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ALIVE AND KICKIN' THE NCAAS GOT OFF TO A FREE-FOR-ALL START, BUT AFTER THE OPENING ROUNDS ONLY BIG-NAME TEAMS HAD A FOOT IN THE DOOR

March 27, 1995
March 27, 1995

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March 27, 1995

ALIVE AND KICKIN' THE NCAAS GOT OFF TO A FREE-FOR-ALL START, BUT AFTER THE OPENING ROUNDS ONLY BIG-NAME TEAMS HAD A FOOT IN THE DOOR

The early rounds of the 1995 NCAA basketball tournament produced
talk of ponytails and shaved heads, of toothpicks and Nirvana
T-shirts, of sad swan songs (goodbye, Jud Heathcote) and fantastic
flameouts (good riddance to the Big Ten, whose six teams were gone
by the end of the second round), and yet another unseemly incident
involving that train wreck of a human being named Robert
Montgomery Knight. And that was all before Scintillating Sunday, a
glorious seven hours of heroics, heartbreak and history.

This is an article from the March 27, 1995 issue Original Layout

Consider all that happened between the Georgetown-Weber State
tip-off at noon in Tallahassee, Fla., and the Arkansas-Syracuse
spine tingler that ended at 7:15 in Austin, Texas: Georgetown's
Don Reid did a Lorenzo Charles, UCLA's Tyus Edney did a Danny
Ainge, and Syracuse's Lawrence Moten did a Chris Webber. And as
for Arkansas's Scotty Thurman, all he did was a Scotty Thurman.

And what had all this wrought? Well, there was, during Rounds 1
and 2, much muscle flexing and even a little earthshaking from
some of those fill-ins on your office draw sheet -- the Old
Dominions, the Manhattans, the Miami of Ohios. Only one top seed,
Kentucky in the Southeast, made it through to the Sweet 16
comfortably. Two No. 2 seeds, Arkansas and North Carolina, are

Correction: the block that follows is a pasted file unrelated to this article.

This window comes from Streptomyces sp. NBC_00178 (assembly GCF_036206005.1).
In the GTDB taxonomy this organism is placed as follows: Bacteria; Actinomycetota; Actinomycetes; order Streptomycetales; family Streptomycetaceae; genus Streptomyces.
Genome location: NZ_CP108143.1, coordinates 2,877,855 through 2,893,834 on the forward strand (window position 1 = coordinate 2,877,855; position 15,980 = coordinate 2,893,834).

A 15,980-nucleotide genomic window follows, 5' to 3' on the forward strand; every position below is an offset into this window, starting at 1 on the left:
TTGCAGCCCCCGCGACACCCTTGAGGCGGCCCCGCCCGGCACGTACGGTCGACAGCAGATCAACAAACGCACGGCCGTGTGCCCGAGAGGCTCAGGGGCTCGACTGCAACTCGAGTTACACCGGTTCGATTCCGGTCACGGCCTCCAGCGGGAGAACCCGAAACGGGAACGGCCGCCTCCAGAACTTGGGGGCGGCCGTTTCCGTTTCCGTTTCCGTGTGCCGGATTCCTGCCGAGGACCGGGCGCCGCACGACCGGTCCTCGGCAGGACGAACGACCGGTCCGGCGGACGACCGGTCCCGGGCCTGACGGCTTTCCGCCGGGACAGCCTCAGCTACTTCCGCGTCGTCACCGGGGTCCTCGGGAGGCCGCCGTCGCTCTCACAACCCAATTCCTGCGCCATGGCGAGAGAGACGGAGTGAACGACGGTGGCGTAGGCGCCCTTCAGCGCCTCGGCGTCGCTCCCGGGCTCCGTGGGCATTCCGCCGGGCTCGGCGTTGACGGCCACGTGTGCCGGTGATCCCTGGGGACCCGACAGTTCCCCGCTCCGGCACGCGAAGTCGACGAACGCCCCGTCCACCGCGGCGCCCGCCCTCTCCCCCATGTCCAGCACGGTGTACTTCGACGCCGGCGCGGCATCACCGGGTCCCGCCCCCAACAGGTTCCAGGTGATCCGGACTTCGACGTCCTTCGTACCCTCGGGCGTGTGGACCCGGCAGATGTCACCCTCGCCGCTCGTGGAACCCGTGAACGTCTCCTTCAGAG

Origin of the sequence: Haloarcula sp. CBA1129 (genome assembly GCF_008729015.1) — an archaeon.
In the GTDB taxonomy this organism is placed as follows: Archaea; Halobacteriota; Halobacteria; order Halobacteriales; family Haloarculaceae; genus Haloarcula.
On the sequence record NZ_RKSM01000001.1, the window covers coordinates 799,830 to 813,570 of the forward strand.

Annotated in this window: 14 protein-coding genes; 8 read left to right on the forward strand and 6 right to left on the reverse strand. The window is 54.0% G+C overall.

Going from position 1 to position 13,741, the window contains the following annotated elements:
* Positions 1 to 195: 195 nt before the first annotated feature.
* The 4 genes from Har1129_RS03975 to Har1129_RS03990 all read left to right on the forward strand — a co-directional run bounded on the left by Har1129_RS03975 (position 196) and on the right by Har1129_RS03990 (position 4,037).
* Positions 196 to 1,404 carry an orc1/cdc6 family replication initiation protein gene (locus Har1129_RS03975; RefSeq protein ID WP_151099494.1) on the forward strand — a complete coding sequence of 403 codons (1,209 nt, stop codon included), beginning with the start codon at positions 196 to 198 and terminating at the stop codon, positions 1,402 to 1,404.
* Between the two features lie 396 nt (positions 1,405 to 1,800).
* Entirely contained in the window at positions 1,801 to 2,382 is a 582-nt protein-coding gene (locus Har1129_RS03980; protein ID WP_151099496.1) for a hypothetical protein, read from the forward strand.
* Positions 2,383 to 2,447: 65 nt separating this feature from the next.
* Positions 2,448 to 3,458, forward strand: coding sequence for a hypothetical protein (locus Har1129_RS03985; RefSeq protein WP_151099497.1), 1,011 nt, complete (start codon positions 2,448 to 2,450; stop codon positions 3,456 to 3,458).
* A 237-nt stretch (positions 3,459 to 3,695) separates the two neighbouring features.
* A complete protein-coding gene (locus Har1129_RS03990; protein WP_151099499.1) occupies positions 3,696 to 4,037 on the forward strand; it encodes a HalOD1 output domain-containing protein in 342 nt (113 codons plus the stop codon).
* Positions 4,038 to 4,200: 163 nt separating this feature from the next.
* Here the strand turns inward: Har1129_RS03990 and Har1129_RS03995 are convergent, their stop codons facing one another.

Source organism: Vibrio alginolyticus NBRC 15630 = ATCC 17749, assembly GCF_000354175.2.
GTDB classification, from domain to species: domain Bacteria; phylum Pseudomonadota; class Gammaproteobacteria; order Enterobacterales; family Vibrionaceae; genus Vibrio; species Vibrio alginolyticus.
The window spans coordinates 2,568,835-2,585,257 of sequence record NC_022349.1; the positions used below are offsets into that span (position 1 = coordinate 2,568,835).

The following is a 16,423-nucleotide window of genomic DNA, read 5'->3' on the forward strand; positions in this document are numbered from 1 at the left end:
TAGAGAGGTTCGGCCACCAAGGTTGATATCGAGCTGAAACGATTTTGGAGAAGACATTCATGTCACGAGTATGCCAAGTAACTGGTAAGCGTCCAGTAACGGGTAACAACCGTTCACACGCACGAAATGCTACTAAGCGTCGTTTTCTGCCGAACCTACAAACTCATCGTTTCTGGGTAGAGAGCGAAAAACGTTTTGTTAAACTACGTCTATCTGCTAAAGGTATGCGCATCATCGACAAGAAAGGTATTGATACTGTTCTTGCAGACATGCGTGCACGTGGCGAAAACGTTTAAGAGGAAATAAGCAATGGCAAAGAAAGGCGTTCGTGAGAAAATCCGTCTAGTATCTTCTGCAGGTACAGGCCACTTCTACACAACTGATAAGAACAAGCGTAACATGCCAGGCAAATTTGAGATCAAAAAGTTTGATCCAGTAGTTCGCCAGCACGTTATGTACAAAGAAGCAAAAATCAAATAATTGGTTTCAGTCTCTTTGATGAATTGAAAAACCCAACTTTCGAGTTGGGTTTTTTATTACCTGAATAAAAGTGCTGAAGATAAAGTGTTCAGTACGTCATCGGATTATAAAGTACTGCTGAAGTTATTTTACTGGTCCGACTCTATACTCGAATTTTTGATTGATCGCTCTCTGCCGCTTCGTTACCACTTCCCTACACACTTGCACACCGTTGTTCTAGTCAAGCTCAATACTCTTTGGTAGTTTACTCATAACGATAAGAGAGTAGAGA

lucky to be alive, and three No. 3's, Michigan State, Purdue and
Villanova, will be at home this weekend adjusting their sets and
boning up on the background of Boubacar Aw, the Hoya forward from
Senegal.

The cause of college geography was served by all this,
incidentally. Before Miami of Ohio, led by a dreadlocked warrior
named Devin Davis, chewed up Arizona 71-62 in the first round of
the Midwest Regional, Wildcat All-America Damon Stoudamire was
only vaguely aware that Ohio even had its own Miami. And we now
have a better fix on the location of Weber (pronounced WEE-ber)
State, which toppled Michigan State 79-72 in Round 1. ``I tell
everybody it's 150 miles east of Wendover, Nevada,'' says center
Jeff Lentfer. Oh.

Yet sort it all out, and this indisputable fact remains: This
year's Sweet 16 looks strikingly like a congregation of college
basketball's rich and famous. For all the talk of parity this
season, the lowest seeds to make the quarterfinal field were a
trio of sixes, Tulsa, Georgetown and Memphis, whose contribution
to Scintillating Sunday was David Vaughn's last-second putback to
beat Purdue. And none of those three schools is exactly Slippery
Rock. In each of the previous five NCAA tournaments there had been